Central government was established in Transjordan in 1921 and in 1922 the region became known as the Emirate of Transjordan, receiving full autonomy in 1929. In 1946, the Emirate achieved independence from the British and in 1952 the country changed its name to the “Hashemite Kingdom of Jordan”.

The Brass Serpent symbolizes Jesus Christ.  If you accept Jesus into your heart, just like looking at the Brass Serpent, your sins are forgiven and you will spend eternity with Him.  If you don’t, you spend eternity with Satan in the Lake of Fire.

Highways

The International Coast
Two major international highways connecting Egypt and Mesopotamia traversed Palestine. 

Until recently the most important international highway system was called the Via Maris or “way of the sea”, which extended from the northeastern Delta of Egypt into Mesopotamia.  

This name is still used in many books and articles, but recent work has demonstrated that the term Via Maris is a misnomer originating in the Middle Ages. 

A better name for this great trunk route is the “International Coast Highway.”  This artery carried trade goods vital to the economy of the Near East.  While the armies of powerful kingdoms marched along its length. 

The initial portions of the route hugged the coast of Sinai, passing through Gaza and the southern coast of Palestine.

Near Aphek, conditions forced the route further inland, skirting the Sharon Plain, to enter the Jezreel Valley through a vital pass (the Aruna Pass) controlled by Megiddo.  

Branches of the International Coastal Highway radiated out of the Jezreel Valley northwestward toward the Phoenician cities (Tyre, Sidon) and southeastward into the Jordan Valley near Beth-shan.  Another branch extended past the northwest shore of Damascus.

From Damascus, two main branches of the International Coast Highway continued into Mesopotamia.  The more difficult but shorter route crossed the desert by Tadmor (Palmyra) to Mari.

The longer, more secure branch headed north through Syria by way of Qatna, Hamath, and Aleppo, from whence the route turned southeast to the great cities Mari, Babylon, Ur – along the Euphrates.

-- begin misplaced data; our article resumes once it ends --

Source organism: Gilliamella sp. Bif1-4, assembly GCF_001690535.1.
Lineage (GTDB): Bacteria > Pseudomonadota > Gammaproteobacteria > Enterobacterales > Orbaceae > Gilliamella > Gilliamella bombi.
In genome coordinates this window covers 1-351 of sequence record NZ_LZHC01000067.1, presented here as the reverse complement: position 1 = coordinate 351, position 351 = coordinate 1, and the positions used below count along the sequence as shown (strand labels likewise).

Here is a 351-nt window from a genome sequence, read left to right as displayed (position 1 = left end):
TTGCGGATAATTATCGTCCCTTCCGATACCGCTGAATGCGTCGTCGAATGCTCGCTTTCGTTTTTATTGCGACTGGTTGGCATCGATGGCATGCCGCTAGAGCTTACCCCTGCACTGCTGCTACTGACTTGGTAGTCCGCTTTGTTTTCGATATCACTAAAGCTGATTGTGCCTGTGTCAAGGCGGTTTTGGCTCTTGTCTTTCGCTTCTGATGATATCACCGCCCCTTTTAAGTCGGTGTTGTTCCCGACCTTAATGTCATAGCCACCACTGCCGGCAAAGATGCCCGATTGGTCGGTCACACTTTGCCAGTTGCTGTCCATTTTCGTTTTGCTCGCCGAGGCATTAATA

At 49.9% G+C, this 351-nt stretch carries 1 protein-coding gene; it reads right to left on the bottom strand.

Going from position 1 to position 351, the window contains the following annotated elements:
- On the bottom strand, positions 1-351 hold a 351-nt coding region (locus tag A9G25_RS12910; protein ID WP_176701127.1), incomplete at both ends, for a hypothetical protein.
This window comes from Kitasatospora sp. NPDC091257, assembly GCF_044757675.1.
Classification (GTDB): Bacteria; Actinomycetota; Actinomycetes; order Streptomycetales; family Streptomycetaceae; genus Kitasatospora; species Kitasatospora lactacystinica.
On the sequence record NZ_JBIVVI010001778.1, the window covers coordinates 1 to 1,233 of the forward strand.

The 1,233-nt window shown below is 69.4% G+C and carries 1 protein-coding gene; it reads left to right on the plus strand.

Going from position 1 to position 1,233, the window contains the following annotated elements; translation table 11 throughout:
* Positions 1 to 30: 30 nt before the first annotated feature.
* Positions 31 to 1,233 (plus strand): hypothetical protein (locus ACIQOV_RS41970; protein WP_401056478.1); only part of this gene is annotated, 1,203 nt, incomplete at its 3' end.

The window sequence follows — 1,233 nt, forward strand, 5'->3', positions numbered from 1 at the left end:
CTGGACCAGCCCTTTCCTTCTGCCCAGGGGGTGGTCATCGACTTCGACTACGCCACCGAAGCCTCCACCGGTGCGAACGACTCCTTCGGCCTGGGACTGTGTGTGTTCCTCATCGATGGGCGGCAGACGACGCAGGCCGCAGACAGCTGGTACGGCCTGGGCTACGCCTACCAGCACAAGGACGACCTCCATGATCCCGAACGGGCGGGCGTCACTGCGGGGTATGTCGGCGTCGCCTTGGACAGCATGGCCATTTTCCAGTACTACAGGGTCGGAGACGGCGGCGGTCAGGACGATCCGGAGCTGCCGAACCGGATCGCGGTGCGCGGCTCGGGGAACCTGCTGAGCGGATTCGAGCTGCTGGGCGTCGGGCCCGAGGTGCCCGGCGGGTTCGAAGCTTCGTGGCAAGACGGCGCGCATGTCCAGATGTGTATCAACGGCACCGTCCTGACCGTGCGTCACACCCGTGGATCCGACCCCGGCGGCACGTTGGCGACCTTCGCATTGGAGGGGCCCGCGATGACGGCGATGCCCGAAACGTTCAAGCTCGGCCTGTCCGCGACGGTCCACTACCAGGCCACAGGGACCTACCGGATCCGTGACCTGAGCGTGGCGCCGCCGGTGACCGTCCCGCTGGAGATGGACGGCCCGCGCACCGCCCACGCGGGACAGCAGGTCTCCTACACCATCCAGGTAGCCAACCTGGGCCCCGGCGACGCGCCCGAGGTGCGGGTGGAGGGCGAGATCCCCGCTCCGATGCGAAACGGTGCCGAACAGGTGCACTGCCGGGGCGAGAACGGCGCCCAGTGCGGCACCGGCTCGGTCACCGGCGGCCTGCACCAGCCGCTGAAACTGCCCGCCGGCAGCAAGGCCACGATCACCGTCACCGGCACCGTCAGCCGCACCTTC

The importance of the International Coastal Highway can be gauged by the influence of the great cities located along its path.

King’s Highway
A second, less important interregional highway linked Arabia with Damascus.  This “King’s Highway” extended from Ezion-geber at the top of the Gulf of Aqabah through the Transjordan to Damascus. 

Important cities along this route included Kirharreseth, Dibon, Heshbon, Ramoth-gilead, Ashtaroth, and Karnaim. Caravans conveyed spices and perfumes as well as other goods from the Arabian Peninsula along this route.  

Evidence unearthed at an ancient site in the Jordan Valley suggests that the Sea Peoples — a group which includes the ancient Israelites’ nemeses, the Philistines — settled as far inland as the Transjordan, a Swedish archaeologist argues. Not everyone in the archaeological community, however, is convinced by the finds.
The find, made by a team digging at Tell Abu al-Kharaz, also strengthens the ties connecting the Sea Peoples and the Aegean — reinforcing the theory that the Philistines were among a number of tribes of non-Semitic peoples who migrated across the Mediterranean and settled in Canaan in the early Iron Age alongside the emergent Israelites.
Evidence of Sea Peoples inhabiting areas east of the Jordan River would lend credence to a seeming anomaly in the Bible — the location of Philistines far from their historic homeland along the shores of southern Israel in I Samuel 31. According to the book of Samuel, the Philistines raided northern Israel and settled in the abandoned Israelite cities “that were on the other side of the valley, and they that were beyond the Jordan.”

Though of less importance militarily than the International Coastal Highway the economic potential of the King’s Highway occasioned many conflicts between Israel, Damascus, and other minor kingdoms of the Transjordan region.